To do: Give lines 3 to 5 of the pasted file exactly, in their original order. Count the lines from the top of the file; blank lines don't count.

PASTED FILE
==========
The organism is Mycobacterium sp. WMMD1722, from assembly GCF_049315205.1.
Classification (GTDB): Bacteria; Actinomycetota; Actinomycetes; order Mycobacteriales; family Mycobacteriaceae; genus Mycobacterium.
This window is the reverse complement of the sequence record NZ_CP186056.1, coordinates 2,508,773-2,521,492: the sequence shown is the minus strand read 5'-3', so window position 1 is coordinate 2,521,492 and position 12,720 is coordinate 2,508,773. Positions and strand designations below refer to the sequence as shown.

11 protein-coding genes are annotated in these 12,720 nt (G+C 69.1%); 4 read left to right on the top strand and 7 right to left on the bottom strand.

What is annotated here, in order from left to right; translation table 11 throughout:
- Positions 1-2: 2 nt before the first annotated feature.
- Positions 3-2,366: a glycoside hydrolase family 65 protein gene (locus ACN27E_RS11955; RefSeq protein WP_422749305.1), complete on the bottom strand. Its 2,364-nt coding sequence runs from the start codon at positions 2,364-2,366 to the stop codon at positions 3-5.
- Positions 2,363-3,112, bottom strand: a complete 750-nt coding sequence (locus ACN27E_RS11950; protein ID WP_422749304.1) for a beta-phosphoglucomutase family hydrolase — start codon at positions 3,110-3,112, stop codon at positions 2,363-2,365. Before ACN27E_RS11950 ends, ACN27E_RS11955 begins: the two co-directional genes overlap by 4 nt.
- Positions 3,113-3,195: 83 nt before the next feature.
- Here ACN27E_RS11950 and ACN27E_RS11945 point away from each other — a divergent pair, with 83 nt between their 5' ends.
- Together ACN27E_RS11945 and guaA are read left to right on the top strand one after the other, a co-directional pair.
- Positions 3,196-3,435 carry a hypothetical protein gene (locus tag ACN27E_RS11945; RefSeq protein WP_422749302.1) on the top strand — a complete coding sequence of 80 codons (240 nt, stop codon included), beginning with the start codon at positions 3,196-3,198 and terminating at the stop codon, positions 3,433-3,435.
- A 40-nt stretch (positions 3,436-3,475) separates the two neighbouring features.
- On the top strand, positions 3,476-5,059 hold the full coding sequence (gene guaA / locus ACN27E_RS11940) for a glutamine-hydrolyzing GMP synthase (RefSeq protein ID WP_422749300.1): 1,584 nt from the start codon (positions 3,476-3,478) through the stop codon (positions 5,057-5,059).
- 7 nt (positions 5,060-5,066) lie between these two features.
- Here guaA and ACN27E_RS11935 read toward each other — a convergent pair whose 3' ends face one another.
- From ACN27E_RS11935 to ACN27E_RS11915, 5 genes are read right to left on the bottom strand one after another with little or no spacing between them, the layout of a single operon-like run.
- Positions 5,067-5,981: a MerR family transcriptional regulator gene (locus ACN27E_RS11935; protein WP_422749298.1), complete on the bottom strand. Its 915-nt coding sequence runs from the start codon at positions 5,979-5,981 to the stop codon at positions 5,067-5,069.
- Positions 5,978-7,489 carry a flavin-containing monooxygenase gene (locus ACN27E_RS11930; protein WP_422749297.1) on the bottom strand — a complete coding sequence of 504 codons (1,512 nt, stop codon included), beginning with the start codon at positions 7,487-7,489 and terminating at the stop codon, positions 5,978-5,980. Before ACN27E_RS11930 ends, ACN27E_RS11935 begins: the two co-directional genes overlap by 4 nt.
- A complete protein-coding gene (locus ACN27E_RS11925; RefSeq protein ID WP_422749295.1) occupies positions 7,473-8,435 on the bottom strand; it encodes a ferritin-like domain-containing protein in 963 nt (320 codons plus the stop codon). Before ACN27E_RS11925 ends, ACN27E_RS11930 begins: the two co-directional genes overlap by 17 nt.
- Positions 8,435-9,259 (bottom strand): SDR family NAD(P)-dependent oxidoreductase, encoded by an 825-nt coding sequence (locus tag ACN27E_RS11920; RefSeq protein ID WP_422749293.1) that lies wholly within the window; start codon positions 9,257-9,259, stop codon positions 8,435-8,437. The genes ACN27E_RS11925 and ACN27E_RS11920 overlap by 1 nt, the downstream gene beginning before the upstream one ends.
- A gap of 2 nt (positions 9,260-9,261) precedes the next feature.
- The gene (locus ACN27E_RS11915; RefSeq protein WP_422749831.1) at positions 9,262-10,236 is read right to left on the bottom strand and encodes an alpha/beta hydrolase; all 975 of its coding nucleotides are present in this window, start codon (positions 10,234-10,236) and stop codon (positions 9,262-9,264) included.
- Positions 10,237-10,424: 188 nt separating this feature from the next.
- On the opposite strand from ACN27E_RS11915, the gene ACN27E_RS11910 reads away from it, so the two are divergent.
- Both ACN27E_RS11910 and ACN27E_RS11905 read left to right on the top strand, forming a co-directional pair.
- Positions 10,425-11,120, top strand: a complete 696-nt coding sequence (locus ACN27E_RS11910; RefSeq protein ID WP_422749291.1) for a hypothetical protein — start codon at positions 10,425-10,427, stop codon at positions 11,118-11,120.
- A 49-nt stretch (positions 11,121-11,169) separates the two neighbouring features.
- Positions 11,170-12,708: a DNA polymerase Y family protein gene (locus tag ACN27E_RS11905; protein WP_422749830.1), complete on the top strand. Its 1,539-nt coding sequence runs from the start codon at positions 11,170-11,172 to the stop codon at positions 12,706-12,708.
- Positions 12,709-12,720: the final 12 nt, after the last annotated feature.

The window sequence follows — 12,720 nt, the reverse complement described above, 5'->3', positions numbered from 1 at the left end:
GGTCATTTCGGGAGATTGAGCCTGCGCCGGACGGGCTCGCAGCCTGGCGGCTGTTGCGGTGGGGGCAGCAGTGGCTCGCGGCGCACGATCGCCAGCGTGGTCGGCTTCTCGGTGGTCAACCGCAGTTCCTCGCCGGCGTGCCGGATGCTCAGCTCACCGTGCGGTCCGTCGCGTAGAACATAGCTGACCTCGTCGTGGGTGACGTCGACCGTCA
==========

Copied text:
This window is the reverse complement of the sequence record NZ_CP186056.1, coordinates 2,508,773-2,521,492: the sequence shown is the minus strand read 5'-3', so window position 1 is coordinate 2,521,492 and position 12,720 is coordinate 2,508,773. Positions and strand designations below refer to the sequence as shown.

11 protein-coding genes are annotated in these 12,720 nt (G+C 69.1%); 4 read left to right on the top strand and 7 right to left on the bottom strand.

What is annotated here, in order from left to right; translation table 11 throughout: